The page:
One day Megan said, "Why don't you go record some of your songs with your friend?" My friend had a home studio, which was rarer then- half inch tape, 16 tracks, mixing board, ribbon microphone, the whole shebang. I always had some excuse though, my favorite one being, "What's the point?" That's not even an excuse, that's just a stupid thing to say. Then one day she basically just told me to go do it, and I did. And that was the prying loose of the boulder that rolled through the villages of five albums and several years of synergetic collaboration. I had a fresh mindset with which to attack this project with, and bandmates that shared my vision and liked my songs, and I loved the hell out of Portland and the clubs and bookers and other bands. It was a good time that came out of a bad time, and even though we shoveled a lot of manure together in that band, it was the overall happy backbone of my musical experience and output.
"Everything is cyclical" may seem like a tired cliche, but it is always being thrown back into my face as the truth. If the ball doesn't compress into the pavement, it won't bounce back up. Whenever I'm in a low spot though, I seem to forget that this cycle exists. There must be some way to put signposts down there to remind oneself that things will get better. Is that why people, meditate, practice yoga, read inspiring books, or do other smart things that I never seem to do? It is kind of horrible to have that "it's all just for nothing" feeling, but I love that recurring thrill of discovery when you climb back up and realize how the chewed-up rancid puzzle pieces actually connect to the crisp unfaded new ones. Even though that other band had bailed on my scene, I had learned a ton from them. As much as I was resenting them and feeling pain at the time, I was also using the skills I had learned from them. As I'm finishing this up right now, I am even feeling some of that bottomed out blues over something music related. I just need to scroll up and reread, then roll up the sleeves and believe. Because the thing I'm bummed out about, a certain festival that is the prom of the musical high school that I keep sitting outside of, hearing the low-end pump through the wall… See, I'm just sad sacking! It won't come to me. I haven't been doing the work and making the necessary connections. Instead of storming into Austin on Shadowfax with my long grey beard and cloak flapping in the wind, I've been sitting on a tricycle sticking my lip out. So I guess there are bigger and longer cycles that I'm in that I didn't recognize until just this second. Dear self: Keep your knobs all the way to the right and faders all the way forward.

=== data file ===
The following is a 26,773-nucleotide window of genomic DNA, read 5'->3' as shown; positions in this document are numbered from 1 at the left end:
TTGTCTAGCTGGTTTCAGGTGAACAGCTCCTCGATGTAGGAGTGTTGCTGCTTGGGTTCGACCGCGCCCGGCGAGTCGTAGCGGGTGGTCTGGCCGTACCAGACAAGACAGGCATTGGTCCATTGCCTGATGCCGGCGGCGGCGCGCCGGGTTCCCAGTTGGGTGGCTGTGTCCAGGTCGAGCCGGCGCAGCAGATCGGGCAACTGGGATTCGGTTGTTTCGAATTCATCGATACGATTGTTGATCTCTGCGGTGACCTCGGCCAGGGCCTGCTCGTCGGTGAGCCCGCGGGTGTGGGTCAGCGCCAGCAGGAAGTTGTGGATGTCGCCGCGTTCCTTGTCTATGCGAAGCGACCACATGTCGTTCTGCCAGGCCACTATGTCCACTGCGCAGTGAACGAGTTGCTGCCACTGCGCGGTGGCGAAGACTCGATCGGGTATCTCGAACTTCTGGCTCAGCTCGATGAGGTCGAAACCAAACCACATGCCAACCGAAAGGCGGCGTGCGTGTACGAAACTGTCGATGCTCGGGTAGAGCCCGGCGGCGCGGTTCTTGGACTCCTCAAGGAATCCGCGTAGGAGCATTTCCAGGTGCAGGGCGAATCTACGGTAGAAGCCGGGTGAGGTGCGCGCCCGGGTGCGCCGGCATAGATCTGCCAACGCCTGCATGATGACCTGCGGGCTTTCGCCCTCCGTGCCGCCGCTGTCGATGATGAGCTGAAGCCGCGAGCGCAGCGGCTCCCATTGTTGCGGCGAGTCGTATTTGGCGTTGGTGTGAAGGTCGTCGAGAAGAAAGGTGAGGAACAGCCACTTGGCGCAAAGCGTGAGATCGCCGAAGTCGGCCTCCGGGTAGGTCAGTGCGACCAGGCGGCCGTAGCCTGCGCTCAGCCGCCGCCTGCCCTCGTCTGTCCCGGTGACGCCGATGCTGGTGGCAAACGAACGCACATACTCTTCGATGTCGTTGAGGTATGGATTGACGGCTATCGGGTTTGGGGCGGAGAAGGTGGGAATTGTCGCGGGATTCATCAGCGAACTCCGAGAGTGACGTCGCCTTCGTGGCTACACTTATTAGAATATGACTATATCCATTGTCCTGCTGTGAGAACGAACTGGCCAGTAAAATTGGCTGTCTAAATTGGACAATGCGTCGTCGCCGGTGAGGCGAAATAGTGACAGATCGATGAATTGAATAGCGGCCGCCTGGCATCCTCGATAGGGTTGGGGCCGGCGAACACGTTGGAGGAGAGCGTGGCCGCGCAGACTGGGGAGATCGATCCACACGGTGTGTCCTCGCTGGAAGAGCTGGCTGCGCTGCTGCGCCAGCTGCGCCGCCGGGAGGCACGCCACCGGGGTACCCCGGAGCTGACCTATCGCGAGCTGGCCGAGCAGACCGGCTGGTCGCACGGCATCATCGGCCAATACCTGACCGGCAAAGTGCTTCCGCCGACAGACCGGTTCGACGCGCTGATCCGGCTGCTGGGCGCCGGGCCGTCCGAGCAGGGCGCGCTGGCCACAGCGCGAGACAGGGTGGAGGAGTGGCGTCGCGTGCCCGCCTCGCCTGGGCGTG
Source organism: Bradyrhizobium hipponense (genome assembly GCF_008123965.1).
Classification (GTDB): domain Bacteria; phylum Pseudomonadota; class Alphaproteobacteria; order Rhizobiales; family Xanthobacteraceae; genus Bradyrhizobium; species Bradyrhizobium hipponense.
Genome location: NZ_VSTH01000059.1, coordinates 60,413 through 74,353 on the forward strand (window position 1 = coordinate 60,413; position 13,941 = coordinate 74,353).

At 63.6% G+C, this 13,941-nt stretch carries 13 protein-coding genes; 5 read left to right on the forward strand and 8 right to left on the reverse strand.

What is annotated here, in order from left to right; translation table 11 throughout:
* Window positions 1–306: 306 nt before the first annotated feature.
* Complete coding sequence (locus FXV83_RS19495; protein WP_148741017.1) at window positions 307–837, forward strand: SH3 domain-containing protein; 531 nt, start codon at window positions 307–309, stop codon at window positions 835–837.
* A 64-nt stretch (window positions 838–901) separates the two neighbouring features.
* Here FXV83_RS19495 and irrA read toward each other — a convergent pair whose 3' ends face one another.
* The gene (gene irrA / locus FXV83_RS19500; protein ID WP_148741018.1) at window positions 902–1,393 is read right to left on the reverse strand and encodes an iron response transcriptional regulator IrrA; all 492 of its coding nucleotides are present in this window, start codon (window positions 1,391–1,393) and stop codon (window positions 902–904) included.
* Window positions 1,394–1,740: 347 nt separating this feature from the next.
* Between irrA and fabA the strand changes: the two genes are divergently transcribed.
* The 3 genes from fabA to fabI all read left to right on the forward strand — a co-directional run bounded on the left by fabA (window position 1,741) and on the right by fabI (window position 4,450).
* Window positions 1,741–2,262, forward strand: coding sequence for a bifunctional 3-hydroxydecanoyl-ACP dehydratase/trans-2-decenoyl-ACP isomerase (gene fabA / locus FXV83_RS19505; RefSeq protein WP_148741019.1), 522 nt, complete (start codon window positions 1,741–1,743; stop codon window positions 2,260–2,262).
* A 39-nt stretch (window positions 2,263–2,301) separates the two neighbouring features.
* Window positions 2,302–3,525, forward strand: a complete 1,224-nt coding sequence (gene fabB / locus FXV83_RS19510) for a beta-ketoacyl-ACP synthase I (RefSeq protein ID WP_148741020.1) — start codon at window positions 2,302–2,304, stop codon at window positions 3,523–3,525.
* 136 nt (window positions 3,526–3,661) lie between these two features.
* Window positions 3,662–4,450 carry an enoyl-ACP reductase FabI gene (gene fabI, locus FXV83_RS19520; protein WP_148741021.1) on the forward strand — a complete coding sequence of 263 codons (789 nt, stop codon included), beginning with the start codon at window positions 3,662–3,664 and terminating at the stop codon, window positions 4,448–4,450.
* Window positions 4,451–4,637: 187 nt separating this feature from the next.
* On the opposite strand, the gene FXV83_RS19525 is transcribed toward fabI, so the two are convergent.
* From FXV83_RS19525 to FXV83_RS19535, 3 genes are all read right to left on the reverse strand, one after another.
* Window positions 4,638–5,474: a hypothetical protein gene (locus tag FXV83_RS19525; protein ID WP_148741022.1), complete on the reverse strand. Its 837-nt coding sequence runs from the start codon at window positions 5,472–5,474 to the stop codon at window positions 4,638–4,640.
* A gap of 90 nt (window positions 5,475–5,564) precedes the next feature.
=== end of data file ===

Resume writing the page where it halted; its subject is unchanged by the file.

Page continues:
Here is my favorite excerpt from the play "Southern Gents" written by the great Ari Steinstien:
Confederate Soldier 1: My wounds are grievous. Play me a song?
Confederate Soldier 2: I have been playing songs for the last hour, and jaunty ones at that!
Confederate Soldier 1: That is not a banjo, that is a long handled skillet. You have been eating from yonder mushroom patch, it has undone your brain.
Confederate Soldier 2: That is correct, brother. I'd be good company for a lonely potato, that is for certain. Don't worry, help is on the way.
Confederate Soldier 1: My misery is boundless.